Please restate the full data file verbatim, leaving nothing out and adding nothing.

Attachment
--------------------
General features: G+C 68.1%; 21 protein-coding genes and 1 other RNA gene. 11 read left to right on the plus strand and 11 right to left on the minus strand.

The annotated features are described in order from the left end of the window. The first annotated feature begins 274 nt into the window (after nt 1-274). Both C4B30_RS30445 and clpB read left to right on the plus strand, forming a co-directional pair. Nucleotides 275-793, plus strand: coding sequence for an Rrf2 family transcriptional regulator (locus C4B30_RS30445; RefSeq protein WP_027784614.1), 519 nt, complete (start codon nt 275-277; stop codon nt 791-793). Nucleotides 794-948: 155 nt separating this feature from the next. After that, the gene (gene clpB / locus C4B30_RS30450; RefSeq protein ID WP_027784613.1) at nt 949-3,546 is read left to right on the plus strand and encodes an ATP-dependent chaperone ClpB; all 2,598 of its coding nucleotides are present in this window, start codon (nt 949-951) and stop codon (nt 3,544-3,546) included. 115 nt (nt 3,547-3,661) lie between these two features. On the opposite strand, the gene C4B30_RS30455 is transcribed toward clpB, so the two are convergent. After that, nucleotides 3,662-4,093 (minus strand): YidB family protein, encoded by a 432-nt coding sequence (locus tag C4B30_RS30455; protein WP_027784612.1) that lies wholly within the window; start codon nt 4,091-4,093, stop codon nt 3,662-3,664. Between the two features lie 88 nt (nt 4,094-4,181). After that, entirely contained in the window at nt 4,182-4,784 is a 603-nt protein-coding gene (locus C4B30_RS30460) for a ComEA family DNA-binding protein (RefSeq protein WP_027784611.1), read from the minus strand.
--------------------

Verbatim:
General features: G+C 68.1%; 21 protein-coding genes and 1 other RNA gene. 11 read left to right on the plus strand and 11 right to left on the minus strand.

The annotated features are described in order from the left end of the window. The first annotated feature begins 274 nt into the window (after nt 1-274). Both C4B30_RS30445 and clpB read left to right on the plus strand, forming a co-directional pair. Nucleotides 275-793, plus strand: coding sequence for an Rrf2 family transcriptional regulator (locus C4B30_RS30445; RefSeq protein WP_027784614.1), 519 nt, complete (start codon nt 275-277; stop codon nt 791-793). Nucleotides 794-948: 155 nt separating this feature from the next. After that, the gene (gene clpB / locus C4B30_RS30450; RefSeq protein ID WP_027784613.1) at nt 949-3,546 is read left to right on the plus strand and encodes an ATP-dependent chaperone ClpB; all 2,598 of its coding nucleotides are present in this window, start codon (nt 949-951) and stop codon (nt 3,544-3,546) included. 115 nt (nt 3,547-3,661) lie between these two features. On the opposite strand, the gene C4B30_RS30455 is transcribed toward clpB, so the two are convergent. After that, nucleotides 3,662-4,093 (minus strand): YidB family protein, encoded by a 432-nt coding sequence (locus tag C4B30_RS30455; protein WP_027784612.1) that lies wholly within the window; start codon nt 4,091-4,093, stop codon nt 3,662-3,664. Between the two features lie 88 nt (nt 4,094-4,181). After that, entirely contained in the window at nt 4,182-4,784 is a 603-nt protein-coding gene (locus C4B30_RS30460) for a ComEA family DNA-binding protein (RefSeq protein WP_027784611.1), read from the minus strand.